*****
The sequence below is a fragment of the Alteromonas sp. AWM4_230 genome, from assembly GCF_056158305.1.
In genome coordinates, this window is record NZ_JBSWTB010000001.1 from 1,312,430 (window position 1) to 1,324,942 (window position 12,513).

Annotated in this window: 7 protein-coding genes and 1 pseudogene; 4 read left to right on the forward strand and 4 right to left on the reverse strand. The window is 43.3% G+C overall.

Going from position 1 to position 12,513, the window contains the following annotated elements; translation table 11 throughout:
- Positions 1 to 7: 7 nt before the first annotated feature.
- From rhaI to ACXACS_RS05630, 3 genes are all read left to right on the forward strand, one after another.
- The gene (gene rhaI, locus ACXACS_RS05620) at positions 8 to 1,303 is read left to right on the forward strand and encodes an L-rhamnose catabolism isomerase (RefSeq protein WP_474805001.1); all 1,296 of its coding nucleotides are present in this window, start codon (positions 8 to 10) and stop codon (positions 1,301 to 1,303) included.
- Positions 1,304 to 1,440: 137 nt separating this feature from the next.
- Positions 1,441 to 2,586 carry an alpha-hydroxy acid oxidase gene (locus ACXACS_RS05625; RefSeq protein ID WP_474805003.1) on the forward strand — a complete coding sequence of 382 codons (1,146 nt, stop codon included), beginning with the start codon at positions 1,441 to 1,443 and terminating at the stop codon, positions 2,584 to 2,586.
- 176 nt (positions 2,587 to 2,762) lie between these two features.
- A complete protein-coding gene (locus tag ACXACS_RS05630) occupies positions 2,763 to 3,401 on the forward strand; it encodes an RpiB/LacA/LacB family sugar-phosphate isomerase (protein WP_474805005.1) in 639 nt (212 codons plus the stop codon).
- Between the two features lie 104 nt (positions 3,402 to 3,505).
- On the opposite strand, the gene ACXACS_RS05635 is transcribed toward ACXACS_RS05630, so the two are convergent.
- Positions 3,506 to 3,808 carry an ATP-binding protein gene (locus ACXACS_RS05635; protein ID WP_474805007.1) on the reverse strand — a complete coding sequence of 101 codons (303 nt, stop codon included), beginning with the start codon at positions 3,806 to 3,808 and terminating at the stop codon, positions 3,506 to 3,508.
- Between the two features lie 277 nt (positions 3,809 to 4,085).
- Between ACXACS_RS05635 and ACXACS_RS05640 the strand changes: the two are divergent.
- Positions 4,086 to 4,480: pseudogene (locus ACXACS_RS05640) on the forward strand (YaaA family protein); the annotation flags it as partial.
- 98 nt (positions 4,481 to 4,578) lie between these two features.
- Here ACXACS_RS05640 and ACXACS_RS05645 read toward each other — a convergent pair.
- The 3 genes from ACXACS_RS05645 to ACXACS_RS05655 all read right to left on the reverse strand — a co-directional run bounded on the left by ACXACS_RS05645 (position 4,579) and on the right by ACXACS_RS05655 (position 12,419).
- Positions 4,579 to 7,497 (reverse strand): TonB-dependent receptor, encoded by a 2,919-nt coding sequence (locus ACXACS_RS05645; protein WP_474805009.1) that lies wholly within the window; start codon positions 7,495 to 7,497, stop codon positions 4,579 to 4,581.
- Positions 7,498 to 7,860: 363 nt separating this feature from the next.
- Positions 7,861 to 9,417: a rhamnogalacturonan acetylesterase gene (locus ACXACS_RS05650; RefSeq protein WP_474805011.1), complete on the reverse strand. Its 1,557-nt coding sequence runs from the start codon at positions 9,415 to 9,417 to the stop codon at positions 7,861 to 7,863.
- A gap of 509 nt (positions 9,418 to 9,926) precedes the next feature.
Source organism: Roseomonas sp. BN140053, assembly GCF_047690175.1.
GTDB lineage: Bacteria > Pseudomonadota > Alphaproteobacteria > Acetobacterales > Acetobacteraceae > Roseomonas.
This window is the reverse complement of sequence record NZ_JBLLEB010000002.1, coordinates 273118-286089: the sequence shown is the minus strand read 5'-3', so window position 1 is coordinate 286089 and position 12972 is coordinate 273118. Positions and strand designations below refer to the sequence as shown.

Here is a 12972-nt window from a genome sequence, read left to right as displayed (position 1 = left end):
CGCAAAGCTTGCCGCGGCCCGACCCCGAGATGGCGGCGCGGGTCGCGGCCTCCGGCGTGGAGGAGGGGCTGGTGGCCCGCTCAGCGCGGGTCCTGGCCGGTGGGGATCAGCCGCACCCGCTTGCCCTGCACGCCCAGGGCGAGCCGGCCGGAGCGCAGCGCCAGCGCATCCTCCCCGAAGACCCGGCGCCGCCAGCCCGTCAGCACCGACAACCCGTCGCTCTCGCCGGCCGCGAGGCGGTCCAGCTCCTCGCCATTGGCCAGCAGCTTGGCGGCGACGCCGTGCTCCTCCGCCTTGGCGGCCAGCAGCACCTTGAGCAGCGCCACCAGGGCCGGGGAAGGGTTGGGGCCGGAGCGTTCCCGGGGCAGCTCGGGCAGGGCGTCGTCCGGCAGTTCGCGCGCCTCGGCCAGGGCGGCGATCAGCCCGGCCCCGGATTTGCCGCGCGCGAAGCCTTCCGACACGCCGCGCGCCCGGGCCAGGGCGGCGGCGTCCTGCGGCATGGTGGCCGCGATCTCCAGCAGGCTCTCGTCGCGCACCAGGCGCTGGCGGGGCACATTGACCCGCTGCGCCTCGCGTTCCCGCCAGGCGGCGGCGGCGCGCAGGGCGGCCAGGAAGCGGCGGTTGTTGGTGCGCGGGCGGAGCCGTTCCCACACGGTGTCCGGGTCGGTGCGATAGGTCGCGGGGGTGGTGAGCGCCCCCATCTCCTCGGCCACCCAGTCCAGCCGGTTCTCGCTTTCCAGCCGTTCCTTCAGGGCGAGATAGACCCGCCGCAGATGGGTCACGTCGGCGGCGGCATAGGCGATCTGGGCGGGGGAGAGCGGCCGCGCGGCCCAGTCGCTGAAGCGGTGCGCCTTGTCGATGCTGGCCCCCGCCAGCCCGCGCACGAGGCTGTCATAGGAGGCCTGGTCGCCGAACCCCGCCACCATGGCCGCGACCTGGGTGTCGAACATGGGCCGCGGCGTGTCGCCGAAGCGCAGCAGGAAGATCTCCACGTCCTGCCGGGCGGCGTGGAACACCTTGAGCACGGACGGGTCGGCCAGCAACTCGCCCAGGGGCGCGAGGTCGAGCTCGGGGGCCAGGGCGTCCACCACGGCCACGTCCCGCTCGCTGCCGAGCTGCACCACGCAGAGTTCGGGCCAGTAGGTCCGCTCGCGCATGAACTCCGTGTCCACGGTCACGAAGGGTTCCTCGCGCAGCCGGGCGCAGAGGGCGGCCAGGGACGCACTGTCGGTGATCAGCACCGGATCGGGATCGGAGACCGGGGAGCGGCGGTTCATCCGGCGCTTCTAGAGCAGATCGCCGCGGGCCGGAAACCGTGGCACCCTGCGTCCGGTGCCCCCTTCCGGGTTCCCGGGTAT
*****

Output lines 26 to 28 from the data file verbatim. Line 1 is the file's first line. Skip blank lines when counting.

GTDB lineage: Bacteria > Pseudomonadota > Alphaproteobacteria > Acetobacterales > Acetobacteraceae > Roseomonas.
This window is the reverse complement of sequence record NZ_JBLLEB010000002.1, coordinates 273118-286089: the sequence shown is the minus strand read 5'-3', so window position 1 is coordinate 286089 and position 12972 is coordinate 273118. Positions and strand designations below refer to the sequence as shown.

Here is a 12972-nt window from a genome sequence, read left to right as displayed (position 1 = left end):